A report providing a material flow analysis for e-waste generated by Victorian photovoltaic panel (PV) systems.
In August 2021, Sustainability Victoria engaged Randell Environmental Consulting in association with Blue Environment to complete an electronic waste (e-waste) material flow analysis (MFA). The MFA was separated into 3 parts. Initially, this work focused on Victorian photovoltaic panel (PV) systems, for which the results are presented below.
The final 2 sections of this assessment are underway and expected later in the year. They will be published when finalised. The next section will focus on the e-waste categories indicated in the E-Product Stewardship in Australia Report released by the Australian Government, and the final part will focus on Heating Ventilation Air Conditioning (HVAC) units and Solar Hot Water Systems (SHWS).
This MFA builds on the model initially developed for Sustainability Victoria in 2015 before the Victorian e-waste landfill ban commenced 1 July 2019. In 2021 and later revised early 2022, the Australian Government released a differing MFA model that has since been adopted by the Queensland and South Australian governments. In the future, a consistent national approach would be beneficial.
Please note, the term “consumption” assumes that imported goods are sold and used in a timely manner and not stored for long periods.
There are significant differences in end-of-life management between small (domestic) and large (commercial and industrial) PV system decommissioning. In 2021, PV systems (except batteries) are mainly recycled for their metal components, the e-waste component recovery is still low. Although metal recycling is crucial in Victoria, for PV systems end-of-life management, specialised e-waste reprocessing yields higher recovery rates.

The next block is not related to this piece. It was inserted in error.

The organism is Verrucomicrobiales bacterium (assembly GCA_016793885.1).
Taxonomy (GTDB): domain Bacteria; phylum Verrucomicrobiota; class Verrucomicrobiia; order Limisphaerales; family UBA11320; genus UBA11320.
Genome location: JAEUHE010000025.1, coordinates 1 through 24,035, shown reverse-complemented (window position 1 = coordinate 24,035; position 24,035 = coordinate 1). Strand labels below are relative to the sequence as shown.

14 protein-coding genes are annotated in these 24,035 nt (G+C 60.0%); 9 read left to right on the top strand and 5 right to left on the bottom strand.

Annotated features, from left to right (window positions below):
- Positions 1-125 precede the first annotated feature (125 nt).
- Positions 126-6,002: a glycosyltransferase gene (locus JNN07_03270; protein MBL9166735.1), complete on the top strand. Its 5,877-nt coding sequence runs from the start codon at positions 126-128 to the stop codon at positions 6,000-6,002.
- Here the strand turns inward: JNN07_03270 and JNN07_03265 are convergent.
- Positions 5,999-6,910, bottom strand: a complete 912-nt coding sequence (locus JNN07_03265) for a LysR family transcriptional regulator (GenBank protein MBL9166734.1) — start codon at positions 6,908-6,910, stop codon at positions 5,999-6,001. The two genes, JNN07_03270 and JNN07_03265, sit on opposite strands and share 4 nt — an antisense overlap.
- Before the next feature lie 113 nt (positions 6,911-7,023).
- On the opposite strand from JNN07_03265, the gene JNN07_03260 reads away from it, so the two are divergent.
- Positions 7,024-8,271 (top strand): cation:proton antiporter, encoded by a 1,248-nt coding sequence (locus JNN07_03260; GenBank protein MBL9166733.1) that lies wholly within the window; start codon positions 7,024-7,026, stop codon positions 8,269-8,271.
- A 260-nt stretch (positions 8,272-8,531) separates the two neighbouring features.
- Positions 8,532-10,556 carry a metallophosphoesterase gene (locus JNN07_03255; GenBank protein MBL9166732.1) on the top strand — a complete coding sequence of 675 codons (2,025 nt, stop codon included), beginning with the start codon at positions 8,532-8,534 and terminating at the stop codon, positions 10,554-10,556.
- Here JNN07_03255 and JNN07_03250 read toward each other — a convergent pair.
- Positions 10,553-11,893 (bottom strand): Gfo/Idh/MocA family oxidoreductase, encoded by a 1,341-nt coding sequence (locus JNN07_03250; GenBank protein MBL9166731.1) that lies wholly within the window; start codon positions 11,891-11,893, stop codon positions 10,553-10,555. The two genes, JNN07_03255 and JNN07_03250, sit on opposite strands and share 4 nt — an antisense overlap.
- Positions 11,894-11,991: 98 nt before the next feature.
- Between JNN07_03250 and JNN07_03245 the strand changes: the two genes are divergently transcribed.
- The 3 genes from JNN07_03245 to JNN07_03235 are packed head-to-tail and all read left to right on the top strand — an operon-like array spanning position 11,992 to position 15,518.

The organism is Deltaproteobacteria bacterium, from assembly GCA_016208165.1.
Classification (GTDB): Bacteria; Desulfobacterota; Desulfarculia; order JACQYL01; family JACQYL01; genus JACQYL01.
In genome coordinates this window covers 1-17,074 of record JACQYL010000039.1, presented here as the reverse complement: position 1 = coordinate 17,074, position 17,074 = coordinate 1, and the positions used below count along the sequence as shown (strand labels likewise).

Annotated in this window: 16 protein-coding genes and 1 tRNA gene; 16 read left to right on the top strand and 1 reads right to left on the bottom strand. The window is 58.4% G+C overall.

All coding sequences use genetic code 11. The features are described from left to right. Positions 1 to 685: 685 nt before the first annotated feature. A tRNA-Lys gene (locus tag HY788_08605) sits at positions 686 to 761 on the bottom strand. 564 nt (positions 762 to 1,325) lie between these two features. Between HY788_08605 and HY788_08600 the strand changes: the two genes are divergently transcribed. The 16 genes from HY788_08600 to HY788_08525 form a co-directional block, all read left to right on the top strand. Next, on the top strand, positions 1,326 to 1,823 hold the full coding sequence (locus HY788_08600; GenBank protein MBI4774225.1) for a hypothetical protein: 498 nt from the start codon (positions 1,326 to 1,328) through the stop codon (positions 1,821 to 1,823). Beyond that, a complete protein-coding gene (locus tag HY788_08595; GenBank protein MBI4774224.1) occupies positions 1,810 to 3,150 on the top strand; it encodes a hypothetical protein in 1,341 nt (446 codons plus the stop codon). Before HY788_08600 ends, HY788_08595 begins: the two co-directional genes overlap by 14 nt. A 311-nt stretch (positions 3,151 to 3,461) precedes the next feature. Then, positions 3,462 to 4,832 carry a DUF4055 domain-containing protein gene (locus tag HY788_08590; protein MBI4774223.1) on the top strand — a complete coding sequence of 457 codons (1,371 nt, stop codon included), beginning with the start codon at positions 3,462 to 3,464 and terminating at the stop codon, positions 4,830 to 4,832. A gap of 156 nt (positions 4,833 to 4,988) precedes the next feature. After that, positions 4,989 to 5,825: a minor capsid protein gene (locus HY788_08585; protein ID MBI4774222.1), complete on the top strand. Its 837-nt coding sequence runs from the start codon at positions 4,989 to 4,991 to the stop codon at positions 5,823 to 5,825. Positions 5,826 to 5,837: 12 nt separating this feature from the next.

E-waste reprocessors focus on recovering all major components of a PV system. For example, a panel has more than 90% recovery efficiency capturing metals, glass, and plastics through an e-waste reprocessor, compared to 26% for metal recycling alone.
In 2021, just over 1,800 tonnes of PV systems were estimated to be processed in Victoria by e-waste reprocessors and approximately 900 tonnes processed by metal recyclers.
With the metal, glass, and plastic content of a PV system, e-waste reprocessors are estimated to be able to achieve a recycling efficiency of 93% compared to 34% for metal recycling.
The report notes that although there is seemingly a higher recovery and recycling capability, if end markets are not available for the recycled outputs, recycling cannot be achieved.
For panel processing alone, industry has indicated that by 2025 there could be around 70,000 tonnes per year of processing capacity across Victoria. If this is the case, there would be enough capacity to manage Victoria’s projected PV panel waste.
With the significant increase in panels coming offline, processing capacity is imperative, but this report has also demonstrated that panel processing needs to be directed through the most efficient recycling processes. Although outside the scope of this report, the logistics of efficient recycling needs development in Victoria.